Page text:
Group of Workers in Clayton, N.C. Cotton Mills
Lewis Hine's photo shows the young children who worked long hours in early-20th-century factories.
Haymarket Riot, 1886
An engraving from Harper's Weekly of the bombing that tarnished labor's image in the turbulent 1880s.
Whitnel Cotton Mill's Child Labor
This girl, only 4'3" tall, had worked in the mill for a year, sometimes at night, for 48¢ a day.
1936 Sit-Down Strike at General Motors
Workers pass the time during the 44-day strike at the Flint, Michigan, GM plant that brought in the United Auto Workers.
The man who was most influential in shaping the labor movement in the United States.
The longtime AFL-CIO leader, an icon of Big Labor.
César Chávez, co-founder of the United Farm Workers Union, at a 1972 rally.
American Dream (1990)
Another offering from Barbara Kopple, this Academy Award-winning documentary details the unsuccessful strike of meatpackers against Hormel Foods in Austin, Minnesota during the mid-1980s. A scalding look how the labor movement faltered in the face of the Reagan-era onslaught.
A drama about union organizing, again in Kentucky, this time in the 1920s. With strong performances by Chris Cooper and James Earl Jones, the film looks particularly at the nuances of racial tension that surround the labor issue.
Norma Rae (1979)
Sally Fields plays a textile worker turned union organizer in this effective fictional account of a drive to unionize a plant. While the film bogs down in sentimentality at points, Fields' performance will not fail to stir you.
Harlan County, U.S.A. (1976)
Barbara Kopple directed this documentary about a coal strike in 1970s Kentucky, and it should be at the top of your list. Gritty and heartbreaking by turns, it illustrates many of the conflicting currents of labor history while unfolding a tense drama. A shocker.
On the Waterfront (1954)
A great movie that focused on union corruption even before it became a national issue. The movie does a good job of showing how labor leaders became divorced from the rank and file and used the union as a power base. Marlon Brando's Terry Molloy is one of the iconic characters in the history of cinema.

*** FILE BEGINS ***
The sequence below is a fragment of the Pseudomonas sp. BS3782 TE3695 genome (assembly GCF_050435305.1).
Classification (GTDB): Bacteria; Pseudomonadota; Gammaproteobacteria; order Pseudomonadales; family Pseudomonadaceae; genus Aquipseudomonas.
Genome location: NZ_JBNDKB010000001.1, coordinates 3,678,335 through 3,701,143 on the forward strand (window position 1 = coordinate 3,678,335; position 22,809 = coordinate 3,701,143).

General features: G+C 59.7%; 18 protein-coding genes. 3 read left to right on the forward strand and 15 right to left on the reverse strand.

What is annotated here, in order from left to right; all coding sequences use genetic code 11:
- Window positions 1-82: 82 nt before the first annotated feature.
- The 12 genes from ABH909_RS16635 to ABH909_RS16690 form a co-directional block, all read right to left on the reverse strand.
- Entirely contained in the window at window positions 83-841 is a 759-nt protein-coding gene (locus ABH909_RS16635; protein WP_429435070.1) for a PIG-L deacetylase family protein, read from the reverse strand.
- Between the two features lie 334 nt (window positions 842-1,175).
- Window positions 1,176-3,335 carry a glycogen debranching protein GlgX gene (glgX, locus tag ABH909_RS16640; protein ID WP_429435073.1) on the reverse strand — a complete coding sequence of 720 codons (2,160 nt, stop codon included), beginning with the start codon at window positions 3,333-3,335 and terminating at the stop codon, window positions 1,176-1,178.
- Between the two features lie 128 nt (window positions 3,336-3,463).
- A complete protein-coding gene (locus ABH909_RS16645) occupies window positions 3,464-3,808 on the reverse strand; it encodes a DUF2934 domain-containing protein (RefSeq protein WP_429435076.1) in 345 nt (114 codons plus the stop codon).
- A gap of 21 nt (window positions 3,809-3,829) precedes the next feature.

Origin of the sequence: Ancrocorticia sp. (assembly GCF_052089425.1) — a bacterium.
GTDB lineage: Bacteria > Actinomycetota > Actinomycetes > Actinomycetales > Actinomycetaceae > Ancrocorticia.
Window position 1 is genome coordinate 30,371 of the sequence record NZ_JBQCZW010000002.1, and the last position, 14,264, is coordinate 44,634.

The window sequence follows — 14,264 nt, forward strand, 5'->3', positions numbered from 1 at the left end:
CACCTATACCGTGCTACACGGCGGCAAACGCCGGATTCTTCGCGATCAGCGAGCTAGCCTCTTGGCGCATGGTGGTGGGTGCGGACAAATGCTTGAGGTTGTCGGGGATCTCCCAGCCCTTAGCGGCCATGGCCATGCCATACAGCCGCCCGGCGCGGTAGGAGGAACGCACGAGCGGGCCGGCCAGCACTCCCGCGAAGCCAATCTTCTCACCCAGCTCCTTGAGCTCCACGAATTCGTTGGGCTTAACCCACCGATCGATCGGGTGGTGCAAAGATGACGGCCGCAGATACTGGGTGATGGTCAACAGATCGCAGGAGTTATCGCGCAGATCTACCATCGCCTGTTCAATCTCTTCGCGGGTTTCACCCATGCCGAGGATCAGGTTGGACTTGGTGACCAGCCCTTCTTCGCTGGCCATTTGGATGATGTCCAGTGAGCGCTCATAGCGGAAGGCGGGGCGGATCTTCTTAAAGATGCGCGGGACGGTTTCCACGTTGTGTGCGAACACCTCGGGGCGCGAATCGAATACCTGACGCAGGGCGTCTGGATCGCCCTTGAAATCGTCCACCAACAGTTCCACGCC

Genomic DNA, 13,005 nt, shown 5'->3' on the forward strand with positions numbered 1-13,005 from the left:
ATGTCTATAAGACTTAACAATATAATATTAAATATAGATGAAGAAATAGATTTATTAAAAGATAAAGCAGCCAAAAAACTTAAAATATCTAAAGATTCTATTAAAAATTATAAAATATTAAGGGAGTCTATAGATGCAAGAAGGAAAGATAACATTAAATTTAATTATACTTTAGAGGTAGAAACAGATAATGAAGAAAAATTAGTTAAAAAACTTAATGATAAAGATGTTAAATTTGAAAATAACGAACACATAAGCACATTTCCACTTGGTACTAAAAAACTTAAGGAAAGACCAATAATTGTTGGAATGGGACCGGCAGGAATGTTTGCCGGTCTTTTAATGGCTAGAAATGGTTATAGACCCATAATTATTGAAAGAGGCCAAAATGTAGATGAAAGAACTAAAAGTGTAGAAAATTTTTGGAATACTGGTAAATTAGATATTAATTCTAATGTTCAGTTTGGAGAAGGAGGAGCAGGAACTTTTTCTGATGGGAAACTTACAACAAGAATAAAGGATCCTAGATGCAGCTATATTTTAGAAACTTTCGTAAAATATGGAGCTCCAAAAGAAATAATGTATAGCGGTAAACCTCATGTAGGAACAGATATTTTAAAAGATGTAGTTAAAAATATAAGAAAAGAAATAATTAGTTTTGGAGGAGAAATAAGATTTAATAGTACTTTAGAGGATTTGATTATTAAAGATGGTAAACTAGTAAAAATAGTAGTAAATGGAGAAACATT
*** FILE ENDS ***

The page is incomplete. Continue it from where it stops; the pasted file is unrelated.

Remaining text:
American Labor Studies Center
An excellent and easy-to-maneuver site that covers a wide range of labor history. Includes "Your Rights on the Job: An Employment Guide For Young Workers."
Connect to a virtual museum that gathers and displays cultural artifacts of working people and their organizations. The site's mission "is to present powerful images that help us understand the past and present lives of working people."
Like a Family: The Making of a Southern Cotton Mill World
This site not only gives a detailed view of the development of the southern textile industry, but it lets you listen to the voices of the workers who labored in the mills and struggled for their rights.
The Triangle Factory Fire
This is a very thorough and moving depiction of the fire and its context. Includes newspaper accounts, photographs, and oral histories.
The Industrial Workers of the World
The Wobblies never did die. They're still around and still organizing. This site has history, biographies, articles and other information—straight from the source.
U.S. Labor and Industrial History Audio Archive
A collection of speeches and lectures related to labor history. Listen to William Jennings Bryan in 1896 or to discussions of various issues related to labor history.
America at Work, America at Leisure
Makes more than 75 films from before 1915 of Americans at work and play available in digital form.
Oral History of the Farmworkers Movement
Interviews with César Chávez and other labor organizers.
Seattle General Strike Project
The 1919 action in Seattle was the first citywide general strike in American history. Workers trying to make up for the wage freezes of World War I shut down the entire city. This site lets you hear interviews with participants.
Chicago Anarchists on Trial: Evidence from the Haymarket Affair
This site makes transcripts of the trial of those accused in the 1886 Haymarket bombing available.
The Samuel Gompers Papers
Includes letter and other documents by the great labor leader. Gives a flavor of the nitty-gritty of the early labor movement.
The National Labor Relations Act
This is the text of the law commonly known as the Wagner Act. Passed in 1935, it changed the landscape of labor-management relations, setting off a burst of labor organizing.
The Taft-Hartley Act
Here you can find the text of the Taft-Hartley Act. Passed in 1947, it tilted power in the workplace back toward management.